As I pointed out in the beginning of this post, the world is changing and teens are going through heavier things than they were a generation or two ago.  I think YA literature should match some of these themes, but I also think it should lift teens out of the grit.  One of my favorite things about reading is the escape.  You read a book like “A Wrinkle in Time” and you’re transported to other worlds and it takes you away from yourself and your struggles.  I don’t think we have enough of that in YA right now.  Don’t get me wrong, I love books like “The Hunger Games” and “The Fault in Our Stars.”  If you haven’t read them, both are about fighting to the death.  In the first, a dystopic fantasy, the main character fights others for survival.  In the latter, a YA contemporary, the main character fights the cancer killing herself and her boyfriend.  The themes in both touch on issues that are prevalent today, but they don’t do much to lift the reader out of it.  I think there needs to be a healthy mix and I would love to see YA focus more on the *lighter side of life and capture not just the current climate, but the feel of the 90s, and the 80s, and beyond.

What do you think?  Should YA continue down this trail and match the feeling of its readers?  Or should lighter, happier stories make a comeback to lift the readers out of their current situations?  When it comes to the dark, gritty stories, how far is too far?

*Writing this post brought to mind a song I catch myself singing when I’m down.  From Monty Python’s “Life of Brian” I give you, and urge you to listen to, this: “Always Look on the Bright Side of Life.”  (Just a warning, without seeing the whole movie, you may think this scene is sacrilegious–as a Christian it made me uneasy the first time I saw it–but remember this scene alone is out of context.  If it bothers you, just minimize the window and listen to the words.  I couldn’t find a good video without the scene.  I also recommend watching the movie.)

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What’s the Difference?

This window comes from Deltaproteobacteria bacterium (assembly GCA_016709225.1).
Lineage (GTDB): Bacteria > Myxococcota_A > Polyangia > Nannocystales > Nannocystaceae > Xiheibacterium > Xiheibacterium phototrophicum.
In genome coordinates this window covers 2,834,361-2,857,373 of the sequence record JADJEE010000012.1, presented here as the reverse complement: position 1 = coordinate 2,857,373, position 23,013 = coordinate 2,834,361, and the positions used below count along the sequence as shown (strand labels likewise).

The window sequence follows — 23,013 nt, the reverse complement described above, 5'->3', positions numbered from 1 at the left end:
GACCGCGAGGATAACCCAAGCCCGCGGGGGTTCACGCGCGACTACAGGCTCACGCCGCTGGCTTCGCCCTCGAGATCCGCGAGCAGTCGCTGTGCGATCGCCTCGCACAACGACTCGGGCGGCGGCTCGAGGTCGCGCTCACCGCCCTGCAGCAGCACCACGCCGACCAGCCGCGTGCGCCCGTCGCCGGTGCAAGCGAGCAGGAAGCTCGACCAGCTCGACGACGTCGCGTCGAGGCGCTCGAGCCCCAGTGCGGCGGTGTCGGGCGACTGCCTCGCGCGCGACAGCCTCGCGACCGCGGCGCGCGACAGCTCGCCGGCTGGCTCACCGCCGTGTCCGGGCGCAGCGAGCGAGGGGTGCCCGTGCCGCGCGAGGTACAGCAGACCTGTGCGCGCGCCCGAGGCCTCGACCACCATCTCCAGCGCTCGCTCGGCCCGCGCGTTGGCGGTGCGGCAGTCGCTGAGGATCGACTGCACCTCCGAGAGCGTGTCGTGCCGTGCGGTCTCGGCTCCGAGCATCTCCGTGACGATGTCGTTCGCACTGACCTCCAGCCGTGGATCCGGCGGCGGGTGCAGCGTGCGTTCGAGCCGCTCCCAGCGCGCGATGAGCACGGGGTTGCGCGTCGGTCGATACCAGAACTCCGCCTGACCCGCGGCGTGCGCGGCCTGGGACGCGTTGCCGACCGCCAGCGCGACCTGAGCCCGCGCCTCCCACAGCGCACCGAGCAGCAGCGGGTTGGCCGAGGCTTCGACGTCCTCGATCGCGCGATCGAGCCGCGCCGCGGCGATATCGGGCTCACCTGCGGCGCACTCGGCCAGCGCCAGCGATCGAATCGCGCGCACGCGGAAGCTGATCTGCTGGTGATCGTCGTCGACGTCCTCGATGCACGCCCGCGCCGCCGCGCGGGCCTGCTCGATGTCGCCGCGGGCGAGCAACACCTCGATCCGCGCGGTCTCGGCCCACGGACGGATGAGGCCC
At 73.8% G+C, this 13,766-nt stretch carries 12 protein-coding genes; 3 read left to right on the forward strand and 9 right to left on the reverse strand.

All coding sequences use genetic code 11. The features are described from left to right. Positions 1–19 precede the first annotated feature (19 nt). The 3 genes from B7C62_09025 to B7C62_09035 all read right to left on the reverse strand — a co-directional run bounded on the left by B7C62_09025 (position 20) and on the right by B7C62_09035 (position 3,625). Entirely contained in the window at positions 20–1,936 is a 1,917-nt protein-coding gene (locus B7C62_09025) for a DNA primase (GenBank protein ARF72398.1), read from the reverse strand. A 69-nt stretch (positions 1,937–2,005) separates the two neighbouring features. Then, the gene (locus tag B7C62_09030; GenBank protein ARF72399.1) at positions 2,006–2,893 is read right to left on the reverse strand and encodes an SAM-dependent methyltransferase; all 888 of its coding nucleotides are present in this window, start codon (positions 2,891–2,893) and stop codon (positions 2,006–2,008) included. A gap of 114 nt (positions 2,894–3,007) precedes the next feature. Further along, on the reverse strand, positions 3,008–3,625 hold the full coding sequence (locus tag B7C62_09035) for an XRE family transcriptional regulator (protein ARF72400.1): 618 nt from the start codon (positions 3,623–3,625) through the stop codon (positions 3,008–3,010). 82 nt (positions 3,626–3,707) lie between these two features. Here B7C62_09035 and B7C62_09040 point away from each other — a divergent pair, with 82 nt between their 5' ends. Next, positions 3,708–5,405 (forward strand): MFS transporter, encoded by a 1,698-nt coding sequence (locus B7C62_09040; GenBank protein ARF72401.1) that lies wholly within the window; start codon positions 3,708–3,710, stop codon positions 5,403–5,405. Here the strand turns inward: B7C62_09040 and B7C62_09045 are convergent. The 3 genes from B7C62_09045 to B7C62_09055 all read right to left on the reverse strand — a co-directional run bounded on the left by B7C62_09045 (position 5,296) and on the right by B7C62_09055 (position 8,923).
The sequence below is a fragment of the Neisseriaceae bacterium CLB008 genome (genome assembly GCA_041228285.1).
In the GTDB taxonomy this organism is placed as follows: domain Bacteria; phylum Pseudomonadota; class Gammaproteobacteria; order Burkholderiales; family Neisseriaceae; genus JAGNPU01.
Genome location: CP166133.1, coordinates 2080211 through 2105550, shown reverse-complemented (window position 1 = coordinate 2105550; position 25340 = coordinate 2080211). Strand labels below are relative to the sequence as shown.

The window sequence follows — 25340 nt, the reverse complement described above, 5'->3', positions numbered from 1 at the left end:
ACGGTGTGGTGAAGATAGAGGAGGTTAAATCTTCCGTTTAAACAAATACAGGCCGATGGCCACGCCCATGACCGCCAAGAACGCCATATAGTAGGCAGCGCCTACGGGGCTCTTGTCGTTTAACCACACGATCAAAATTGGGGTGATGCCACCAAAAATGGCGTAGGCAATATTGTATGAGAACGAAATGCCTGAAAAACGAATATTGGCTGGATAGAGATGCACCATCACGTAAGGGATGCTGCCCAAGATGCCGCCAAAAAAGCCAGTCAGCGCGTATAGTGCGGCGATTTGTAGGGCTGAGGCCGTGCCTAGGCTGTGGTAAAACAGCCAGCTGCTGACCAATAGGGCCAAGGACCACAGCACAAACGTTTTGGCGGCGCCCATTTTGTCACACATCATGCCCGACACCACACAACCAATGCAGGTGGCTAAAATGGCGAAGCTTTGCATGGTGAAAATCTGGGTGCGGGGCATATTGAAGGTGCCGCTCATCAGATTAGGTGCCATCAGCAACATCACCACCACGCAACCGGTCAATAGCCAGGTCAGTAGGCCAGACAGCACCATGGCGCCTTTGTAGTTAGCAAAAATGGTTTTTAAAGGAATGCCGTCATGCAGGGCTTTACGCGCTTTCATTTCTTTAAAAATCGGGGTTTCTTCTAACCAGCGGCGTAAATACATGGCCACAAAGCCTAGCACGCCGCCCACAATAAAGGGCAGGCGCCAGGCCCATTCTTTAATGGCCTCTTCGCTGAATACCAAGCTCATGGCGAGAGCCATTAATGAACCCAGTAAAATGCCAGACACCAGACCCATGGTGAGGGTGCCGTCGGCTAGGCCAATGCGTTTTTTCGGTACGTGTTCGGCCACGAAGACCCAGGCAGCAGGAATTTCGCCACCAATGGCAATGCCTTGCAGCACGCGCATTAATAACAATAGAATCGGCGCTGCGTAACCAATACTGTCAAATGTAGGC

Conversations have been all over the internet lately asking what separates Middle Grade from Young Adult from Adult literature?  I’ve taken part in some of these debates in various forums and have noticed more agents and editors stepping forward to address the question (see Agent Michael Bourret of Dystel Goderich and Editor Molly O’Neill’s new weekly blog conversation specifically on the topic of Middle Grade lit.).

So, what’s the difference?  Most people would say it’s an age group thing.  Middle Grade is for middle school ages, 10-13, Young Adult is high school, 14-18, and Adult is everything after, 19 and up.  It’s not that easy though.  Especially when it comes to the MG/YA line.  Sure, age is part of it.  Kids generally like to read up, meaning they want to read about someone their age or older.  I think age is a good starting point, though.  If you’ve got a twelve-year-old protagonist, it’s likely MG.  Seventeen is pretty soundly in YA territory.  Thirty is obviously adult.

The lines blur on age, though, when say, your protagonist is thirty but the novel is his flashback to when he was twelve and how a middle school experience shaped his life.  Where would that end up?

It comes down to two main components: voice and theme.  Think of it like a chart.  If the thirty-year-old protag is telling the story as a thirty-year-old–using more mature language, longer words, longer sentences, etc, that’s a point in the Adult column.  If the protag only introduces the book as a thirty-year-old then tells the rest as a twelve-year-old (shorter words, snappier dialogue, shorter sentences, different language), that’s a point for MG.  If the theme is how the protag was abused in middle school and the effect on his adult life, point for Adult.  If it’s about how he overcame a bully and kissed his first girl, MG.

A similar system can be used for MG/YA.  One: What’s the main character’s voice? When I think of voice, I imagine the character sitting in front of me.  How does he sound?  How does he talk?  What language does he use?  Then I write him.  If you read a string of messages from four different people you know, can you usually tell who said what without seeing their names?  That’s voice.

Two:  What’s the theme?  MG, YA, and Adult explore different territories.

Most MG books focus on internal conflict: how does the world affect the main character?  MG books usually involve a main character learning who they are and what they like.  They’re growing older, gaining more responsibilities, and experiencing new things.  Conflict usually revolves around their small world: school, family, neighborhood.  “The Diary of a Wimpy Kid” is a great example.  It takes places around the school and is about the main character dealing with bullies and popularity and how it affects him and his friends.  There can be more serious themes in MG, like divorce, but the focus is still internal.  For example, how the main character’s parents’ divorce affects him.